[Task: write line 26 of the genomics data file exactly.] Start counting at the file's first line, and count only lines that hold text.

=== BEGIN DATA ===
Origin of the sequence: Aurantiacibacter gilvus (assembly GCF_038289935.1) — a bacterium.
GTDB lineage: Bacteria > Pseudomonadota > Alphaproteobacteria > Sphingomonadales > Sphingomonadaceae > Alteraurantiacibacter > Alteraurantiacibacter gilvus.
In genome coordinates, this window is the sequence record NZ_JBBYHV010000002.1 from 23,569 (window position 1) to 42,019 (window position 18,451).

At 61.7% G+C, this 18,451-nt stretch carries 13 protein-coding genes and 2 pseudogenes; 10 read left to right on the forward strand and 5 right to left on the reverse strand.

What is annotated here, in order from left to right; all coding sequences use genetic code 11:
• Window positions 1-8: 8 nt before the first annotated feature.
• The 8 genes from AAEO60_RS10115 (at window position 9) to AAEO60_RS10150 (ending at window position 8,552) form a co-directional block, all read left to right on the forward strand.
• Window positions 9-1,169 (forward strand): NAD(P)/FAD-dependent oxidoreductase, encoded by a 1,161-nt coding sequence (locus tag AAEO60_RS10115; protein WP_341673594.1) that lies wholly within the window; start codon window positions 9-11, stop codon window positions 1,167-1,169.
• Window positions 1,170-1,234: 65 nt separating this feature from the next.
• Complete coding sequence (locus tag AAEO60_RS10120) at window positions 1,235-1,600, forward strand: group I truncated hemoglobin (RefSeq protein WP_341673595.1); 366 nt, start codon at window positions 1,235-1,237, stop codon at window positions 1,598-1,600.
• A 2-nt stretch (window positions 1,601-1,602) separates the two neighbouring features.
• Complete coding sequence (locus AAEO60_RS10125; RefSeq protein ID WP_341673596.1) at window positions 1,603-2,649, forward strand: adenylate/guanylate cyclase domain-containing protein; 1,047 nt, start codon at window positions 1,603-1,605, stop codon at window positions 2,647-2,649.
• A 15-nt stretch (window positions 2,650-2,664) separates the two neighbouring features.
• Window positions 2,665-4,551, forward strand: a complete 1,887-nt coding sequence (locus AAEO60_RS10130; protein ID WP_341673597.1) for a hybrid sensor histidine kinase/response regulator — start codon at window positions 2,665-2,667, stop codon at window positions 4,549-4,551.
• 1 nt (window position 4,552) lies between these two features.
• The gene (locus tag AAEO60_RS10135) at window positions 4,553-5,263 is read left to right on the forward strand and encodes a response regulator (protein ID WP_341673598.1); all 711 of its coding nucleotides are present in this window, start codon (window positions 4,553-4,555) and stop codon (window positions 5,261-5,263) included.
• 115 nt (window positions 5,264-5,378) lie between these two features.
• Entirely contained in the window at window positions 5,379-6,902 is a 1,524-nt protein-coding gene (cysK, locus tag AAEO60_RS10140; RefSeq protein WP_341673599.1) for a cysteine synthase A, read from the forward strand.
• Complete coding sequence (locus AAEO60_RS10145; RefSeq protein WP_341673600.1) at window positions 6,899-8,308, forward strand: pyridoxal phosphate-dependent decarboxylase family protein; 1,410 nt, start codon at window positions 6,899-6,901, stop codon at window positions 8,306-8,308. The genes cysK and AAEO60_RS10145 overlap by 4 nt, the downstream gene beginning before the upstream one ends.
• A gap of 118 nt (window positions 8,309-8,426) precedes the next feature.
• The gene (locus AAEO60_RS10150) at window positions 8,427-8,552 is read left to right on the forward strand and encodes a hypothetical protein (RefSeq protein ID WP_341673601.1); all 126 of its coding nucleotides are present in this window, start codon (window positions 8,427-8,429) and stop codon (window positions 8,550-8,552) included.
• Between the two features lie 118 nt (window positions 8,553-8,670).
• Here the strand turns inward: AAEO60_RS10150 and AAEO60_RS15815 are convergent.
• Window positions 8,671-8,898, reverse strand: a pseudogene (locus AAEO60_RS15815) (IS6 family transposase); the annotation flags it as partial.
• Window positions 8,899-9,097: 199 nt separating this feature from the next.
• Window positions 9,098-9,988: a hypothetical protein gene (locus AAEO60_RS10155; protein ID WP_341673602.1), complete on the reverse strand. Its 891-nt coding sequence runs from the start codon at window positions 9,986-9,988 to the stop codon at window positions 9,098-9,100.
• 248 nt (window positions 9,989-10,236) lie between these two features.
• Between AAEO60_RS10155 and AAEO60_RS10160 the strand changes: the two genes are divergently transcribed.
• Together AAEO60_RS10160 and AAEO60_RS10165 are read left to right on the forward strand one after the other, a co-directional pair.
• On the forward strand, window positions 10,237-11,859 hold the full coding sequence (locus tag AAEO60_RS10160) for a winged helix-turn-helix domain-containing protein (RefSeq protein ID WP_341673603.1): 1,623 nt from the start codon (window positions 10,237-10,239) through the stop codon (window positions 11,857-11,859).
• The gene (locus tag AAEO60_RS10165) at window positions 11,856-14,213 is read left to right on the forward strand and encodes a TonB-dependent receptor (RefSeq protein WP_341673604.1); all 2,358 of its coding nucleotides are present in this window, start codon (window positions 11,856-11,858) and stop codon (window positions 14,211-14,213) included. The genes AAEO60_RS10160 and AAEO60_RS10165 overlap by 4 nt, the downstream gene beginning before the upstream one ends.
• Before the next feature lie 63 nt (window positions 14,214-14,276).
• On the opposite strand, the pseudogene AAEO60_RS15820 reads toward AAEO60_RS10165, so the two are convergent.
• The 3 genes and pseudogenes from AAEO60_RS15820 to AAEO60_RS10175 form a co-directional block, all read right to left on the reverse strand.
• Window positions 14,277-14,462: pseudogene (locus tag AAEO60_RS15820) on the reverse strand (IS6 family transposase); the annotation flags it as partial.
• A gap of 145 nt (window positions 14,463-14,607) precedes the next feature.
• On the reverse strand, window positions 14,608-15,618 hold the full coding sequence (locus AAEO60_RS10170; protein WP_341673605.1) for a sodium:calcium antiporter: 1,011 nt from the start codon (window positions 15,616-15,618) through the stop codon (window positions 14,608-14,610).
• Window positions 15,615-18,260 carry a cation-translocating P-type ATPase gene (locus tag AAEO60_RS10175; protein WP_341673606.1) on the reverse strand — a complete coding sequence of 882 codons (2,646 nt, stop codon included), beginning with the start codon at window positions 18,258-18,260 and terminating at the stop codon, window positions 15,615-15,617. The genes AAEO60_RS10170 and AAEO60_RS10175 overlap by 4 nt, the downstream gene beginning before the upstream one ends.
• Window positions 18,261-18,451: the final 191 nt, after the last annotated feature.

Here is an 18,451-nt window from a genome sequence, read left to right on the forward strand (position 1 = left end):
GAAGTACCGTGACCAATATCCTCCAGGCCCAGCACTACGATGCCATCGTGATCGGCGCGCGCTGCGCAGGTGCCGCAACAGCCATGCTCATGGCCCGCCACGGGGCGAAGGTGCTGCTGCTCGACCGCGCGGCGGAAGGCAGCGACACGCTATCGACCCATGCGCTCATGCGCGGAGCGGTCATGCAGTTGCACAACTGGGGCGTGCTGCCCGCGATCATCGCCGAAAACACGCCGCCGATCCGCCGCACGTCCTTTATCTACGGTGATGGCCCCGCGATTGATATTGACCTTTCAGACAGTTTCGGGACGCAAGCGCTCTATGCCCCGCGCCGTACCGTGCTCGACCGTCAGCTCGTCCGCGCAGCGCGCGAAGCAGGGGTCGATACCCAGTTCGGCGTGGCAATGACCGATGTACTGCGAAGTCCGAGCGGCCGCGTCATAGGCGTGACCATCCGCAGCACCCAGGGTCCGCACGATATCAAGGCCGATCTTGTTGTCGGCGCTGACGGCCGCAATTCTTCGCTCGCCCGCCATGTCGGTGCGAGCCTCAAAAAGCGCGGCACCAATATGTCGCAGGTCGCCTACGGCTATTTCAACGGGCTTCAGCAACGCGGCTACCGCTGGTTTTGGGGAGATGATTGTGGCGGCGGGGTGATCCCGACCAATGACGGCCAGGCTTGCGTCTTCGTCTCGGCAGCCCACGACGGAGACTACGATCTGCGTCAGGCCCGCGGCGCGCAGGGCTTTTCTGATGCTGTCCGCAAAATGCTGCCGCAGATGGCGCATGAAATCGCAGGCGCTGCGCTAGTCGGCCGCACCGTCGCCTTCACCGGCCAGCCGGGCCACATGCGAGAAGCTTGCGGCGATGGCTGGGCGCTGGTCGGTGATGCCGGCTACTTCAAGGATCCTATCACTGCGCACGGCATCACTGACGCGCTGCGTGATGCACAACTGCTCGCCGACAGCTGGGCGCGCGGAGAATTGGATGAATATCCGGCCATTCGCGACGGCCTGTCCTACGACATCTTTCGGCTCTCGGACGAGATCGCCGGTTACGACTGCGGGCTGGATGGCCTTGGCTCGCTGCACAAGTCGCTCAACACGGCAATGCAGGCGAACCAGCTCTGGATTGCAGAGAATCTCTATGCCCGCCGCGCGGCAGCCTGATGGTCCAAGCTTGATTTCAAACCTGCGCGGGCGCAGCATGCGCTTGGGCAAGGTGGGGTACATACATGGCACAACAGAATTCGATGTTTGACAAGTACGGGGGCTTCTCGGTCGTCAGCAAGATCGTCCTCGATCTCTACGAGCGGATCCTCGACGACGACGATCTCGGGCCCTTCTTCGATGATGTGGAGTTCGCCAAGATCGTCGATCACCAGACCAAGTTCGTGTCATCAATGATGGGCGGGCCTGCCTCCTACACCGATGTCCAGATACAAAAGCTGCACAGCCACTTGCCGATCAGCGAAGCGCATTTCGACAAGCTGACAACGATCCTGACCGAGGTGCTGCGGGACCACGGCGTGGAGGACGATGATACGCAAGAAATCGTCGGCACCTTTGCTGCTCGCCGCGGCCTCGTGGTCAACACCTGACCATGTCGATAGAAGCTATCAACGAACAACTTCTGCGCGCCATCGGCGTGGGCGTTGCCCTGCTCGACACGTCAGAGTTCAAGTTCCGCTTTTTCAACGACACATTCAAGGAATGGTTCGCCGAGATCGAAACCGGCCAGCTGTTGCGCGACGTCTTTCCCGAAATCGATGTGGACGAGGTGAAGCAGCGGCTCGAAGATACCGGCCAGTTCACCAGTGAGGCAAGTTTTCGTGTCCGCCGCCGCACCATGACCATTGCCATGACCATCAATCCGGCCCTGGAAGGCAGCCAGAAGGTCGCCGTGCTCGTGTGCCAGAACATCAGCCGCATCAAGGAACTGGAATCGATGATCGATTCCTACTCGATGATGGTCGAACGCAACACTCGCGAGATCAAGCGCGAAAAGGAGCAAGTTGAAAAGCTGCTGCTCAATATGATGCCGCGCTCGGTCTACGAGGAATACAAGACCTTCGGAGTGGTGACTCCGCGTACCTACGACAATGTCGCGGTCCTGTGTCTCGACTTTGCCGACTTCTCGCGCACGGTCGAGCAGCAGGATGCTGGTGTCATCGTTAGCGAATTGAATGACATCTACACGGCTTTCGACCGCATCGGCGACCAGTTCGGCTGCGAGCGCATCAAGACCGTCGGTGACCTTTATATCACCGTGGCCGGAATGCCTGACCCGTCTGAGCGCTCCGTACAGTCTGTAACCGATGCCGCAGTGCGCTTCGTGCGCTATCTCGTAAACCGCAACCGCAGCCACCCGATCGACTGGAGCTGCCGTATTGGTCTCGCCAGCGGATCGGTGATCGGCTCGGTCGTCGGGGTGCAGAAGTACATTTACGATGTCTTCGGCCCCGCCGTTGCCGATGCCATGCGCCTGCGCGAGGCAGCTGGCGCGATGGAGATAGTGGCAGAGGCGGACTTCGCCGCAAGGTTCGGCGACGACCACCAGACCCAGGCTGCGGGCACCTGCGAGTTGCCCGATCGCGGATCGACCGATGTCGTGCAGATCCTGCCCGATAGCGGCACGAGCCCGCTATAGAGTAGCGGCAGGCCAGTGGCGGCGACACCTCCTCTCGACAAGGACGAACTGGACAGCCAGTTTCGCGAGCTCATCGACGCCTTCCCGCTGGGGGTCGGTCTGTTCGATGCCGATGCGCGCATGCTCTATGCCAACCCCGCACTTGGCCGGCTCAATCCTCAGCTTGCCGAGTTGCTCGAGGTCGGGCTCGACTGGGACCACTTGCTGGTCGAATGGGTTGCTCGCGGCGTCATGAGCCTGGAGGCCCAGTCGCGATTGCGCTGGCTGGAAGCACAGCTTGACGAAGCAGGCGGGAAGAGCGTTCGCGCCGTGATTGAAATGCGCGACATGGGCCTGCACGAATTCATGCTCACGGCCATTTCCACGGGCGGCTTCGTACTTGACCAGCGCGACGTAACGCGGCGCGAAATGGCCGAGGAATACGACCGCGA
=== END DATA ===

• Window positions 9,098-9,988: a hypothetical protein gene (locus AAEO60_RS10155; protein ID WP_341673602.1), complete on the reverse strand. Its 891-nt coding sequence runs from the start codon at window positions 9,986-9,988 to the stop codon at window positions 9,098-9,100.